Friday, January 30, 2009

The problem of too much

The trouble with attending these kinds of conferences (see previous post) and trying to blog about them is that there is just so much to do that it fills all my time and I hardly have the time to do any of the processing I intend to! I can't post very well throughout the day because there's not enough time between things (unless I decide to be entirely anti-social... which is tough when there are friends to see!). And I can't really process it all at once at the end of the day because there's been so much I can't keep it straight, or you'll end up reading the epic longest (and boring-est... let's pretend that's a word) posts ever.


When I get the chance, I've decided I'll post "nuggets" or certain, brief epiphanies I have had throughout the conference and leave it at that. You won't have to read more than a few lines, and if more dialogue is needed it can happen in comments or in... imagine this... actual interaction! :)

That reminds of of something I just heard Marva Dawn say regarding technology as a "principality & power"... because certain technologies become idols for some of us, many of us have lost the abilities that help to create and build community... not a new idea, but a timely one.

One additional "nugget" for now... Jamie (James K. A.) Smith had a session about "Postmodernism, Worship & Evangelism" where at one point the concept of worship as evangelism (one also espoused by favorite worship writers of mine, like Marva Dawn and Harold Best) was discussed. The idea was raised in the same way I've heard it talked about before with regard to the Emerging Church and the way that conversation challenges the church be hospitable to the seeker and the stranger, but by welcoming them into the liturgical practices of the community, strange as they may be, and that way they are drawn into an authentic faith as lived by that community (as opposed to a watered-down version that is "seeker-sensitive").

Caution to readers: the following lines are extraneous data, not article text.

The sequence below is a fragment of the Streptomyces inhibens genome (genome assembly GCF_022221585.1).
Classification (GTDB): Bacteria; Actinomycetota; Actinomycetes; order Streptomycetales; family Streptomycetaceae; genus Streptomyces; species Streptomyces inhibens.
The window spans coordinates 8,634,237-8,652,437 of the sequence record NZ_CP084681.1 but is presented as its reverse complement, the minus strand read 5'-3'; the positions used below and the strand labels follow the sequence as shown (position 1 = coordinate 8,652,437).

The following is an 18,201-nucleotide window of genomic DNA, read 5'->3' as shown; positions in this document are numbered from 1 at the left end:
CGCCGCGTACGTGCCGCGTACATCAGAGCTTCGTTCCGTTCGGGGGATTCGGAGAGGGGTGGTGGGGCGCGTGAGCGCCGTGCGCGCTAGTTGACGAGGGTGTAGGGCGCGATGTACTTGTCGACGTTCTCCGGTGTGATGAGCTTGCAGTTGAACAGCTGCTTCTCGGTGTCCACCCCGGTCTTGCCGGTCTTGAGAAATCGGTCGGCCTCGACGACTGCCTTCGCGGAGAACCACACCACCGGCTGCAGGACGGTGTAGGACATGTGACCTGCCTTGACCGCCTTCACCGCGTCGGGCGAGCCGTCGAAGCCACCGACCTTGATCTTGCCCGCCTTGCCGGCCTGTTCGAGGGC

I understand how that can function as evangelism very effectively in this culture... but I challenged the idea somewhat because it still only reaches the folks who actually choose to walk into our building at some point. My question was how does this paradigm of "worship as evangelism" permeate life outside of the walls of our churches and have a life where the rubber meets the road for outreach to those who would otherwise not step foot into the church.

As soon as I asked the question, I had already answered it... as it had been answered by Harold Best and others who talk about the continuous life of God-ward worship the Christian is called to live. Our worship--in how our lives glorify God in our daily routines, activities, choices and interactions--truly is our most effective evangelism. As we let people glimpse the new way of life Christ has called us too, we can then invite them to join us in that life... and more importantly invite them to the One who pours out on us the grace to which that life is a grateful response, and the Spirit that makes that life possible.

Grace to you!
luke <><

Thursday, January 29, 2009

Symposium 2009 - day one, Thursday